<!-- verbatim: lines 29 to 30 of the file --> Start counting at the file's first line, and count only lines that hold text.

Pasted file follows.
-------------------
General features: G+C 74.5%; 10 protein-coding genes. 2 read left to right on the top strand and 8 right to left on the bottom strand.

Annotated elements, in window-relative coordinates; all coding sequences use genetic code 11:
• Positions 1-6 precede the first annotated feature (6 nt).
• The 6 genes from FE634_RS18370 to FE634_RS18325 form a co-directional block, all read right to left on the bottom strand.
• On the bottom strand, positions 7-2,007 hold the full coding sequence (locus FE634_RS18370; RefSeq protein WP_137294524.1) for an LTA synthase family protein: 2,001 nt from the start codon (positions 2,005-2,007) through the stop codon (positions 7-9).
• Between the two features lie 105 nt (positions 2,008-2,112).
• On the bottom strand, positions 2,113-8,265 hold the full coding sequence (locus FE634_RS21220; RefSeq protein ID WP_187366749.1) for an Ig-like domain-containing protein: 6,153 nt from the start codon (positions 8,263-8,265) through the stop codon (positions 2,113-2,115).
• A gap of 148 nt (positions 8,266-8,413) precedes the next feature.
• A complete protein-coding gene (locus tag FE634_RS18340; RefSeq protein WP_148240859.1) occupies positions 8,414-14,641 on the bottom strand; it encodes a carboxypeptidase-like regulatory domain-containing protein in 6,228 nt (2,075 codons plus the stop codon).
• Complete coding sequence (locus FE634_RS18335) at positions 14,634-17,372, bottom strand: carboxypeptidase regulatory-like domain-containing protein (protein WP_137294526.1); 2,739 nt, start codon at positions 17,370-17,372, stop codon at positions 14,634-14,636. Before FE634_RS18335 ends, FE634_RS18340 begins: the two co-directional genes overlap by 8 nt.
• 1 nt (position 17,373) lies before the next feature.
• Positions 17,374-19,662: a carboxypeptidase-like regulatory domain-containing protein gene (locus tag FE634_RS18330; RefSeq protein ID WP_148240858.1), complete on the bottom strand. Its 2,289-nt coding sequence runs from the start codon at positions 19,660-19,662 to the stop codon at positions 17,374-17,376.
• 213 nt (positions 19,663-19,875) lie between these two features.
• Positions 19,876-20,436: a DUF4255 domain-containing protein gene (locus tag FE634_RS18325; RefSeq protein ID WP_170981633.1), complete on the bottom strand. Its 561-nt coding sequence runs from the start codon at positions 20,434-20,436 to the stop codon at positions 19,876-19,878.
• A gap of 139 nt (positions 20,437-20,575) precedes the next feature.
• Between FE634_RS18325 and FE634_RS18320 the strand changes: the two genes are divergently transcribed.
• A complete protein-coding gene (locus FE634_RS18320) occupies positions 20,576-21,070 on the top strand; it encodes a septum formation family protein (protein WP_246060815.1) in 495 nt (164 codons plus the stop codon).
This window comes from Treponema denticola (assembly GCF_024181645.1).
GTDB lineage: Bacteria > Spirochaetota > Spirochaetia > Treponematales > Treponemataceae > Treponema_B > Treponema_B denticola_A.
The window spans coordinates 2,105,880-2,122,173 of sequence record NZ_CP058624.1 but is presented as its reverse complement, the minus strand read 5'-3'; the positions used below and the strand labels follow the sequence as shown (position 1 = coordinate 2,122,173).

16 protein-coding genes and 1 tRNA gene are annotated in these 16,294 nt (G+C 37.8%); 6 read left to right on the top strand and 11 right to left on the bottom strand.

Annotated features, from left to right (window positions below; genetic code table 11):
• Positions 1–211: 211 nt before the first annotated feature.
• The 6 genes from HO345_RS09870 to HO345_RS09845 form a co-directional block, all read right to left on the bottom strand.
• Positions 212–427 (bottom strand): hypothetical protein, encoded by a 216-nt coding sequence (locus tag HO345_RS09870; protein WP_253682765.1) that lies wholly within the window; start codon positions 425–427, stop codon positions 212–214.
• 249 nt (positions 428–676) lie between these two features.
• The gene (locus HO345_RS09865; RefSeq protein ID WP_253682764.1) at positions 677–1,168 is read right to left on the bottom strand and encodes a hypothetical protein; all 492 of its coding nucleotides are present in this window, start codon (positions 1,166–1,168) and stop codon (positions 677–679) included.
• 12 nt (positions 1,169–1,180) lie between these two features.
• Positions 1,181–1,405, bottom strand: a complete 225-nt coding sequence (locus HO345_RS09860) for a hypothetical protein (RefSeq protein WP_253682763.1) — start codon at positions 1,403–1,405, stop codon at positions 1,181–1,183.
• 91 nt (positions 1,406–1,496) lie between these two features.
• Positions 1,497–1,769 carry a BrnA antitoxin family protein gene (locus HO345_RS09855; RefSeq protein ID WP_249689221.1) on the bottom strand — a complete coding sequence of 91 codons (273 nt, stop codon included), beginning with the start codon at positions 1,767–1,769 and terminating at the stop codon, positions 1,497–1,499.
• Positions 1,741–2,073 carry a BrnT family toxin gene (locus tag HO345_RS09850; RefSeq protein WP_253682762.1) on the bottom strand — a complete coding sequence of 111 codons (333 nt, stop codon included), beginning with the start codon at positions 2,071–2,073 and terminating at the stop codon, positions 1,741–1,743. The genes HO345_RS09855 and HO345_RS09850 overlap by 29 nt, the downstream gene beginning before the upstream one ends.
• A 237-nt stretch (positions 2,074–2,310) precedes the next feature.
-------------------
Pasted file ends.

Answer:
• Positions 1,181–1,405, bottom strand: a complete 225-nt coding sequence (locus HO345_RS09860) for a hypothetical protein (RefSeq protein WP_253682763.1) — start codon at positions 1,403–1,405, stop codon at positions 1,181–1,183.
• 91 nt (positions 1,406–1,496) lie between these two features.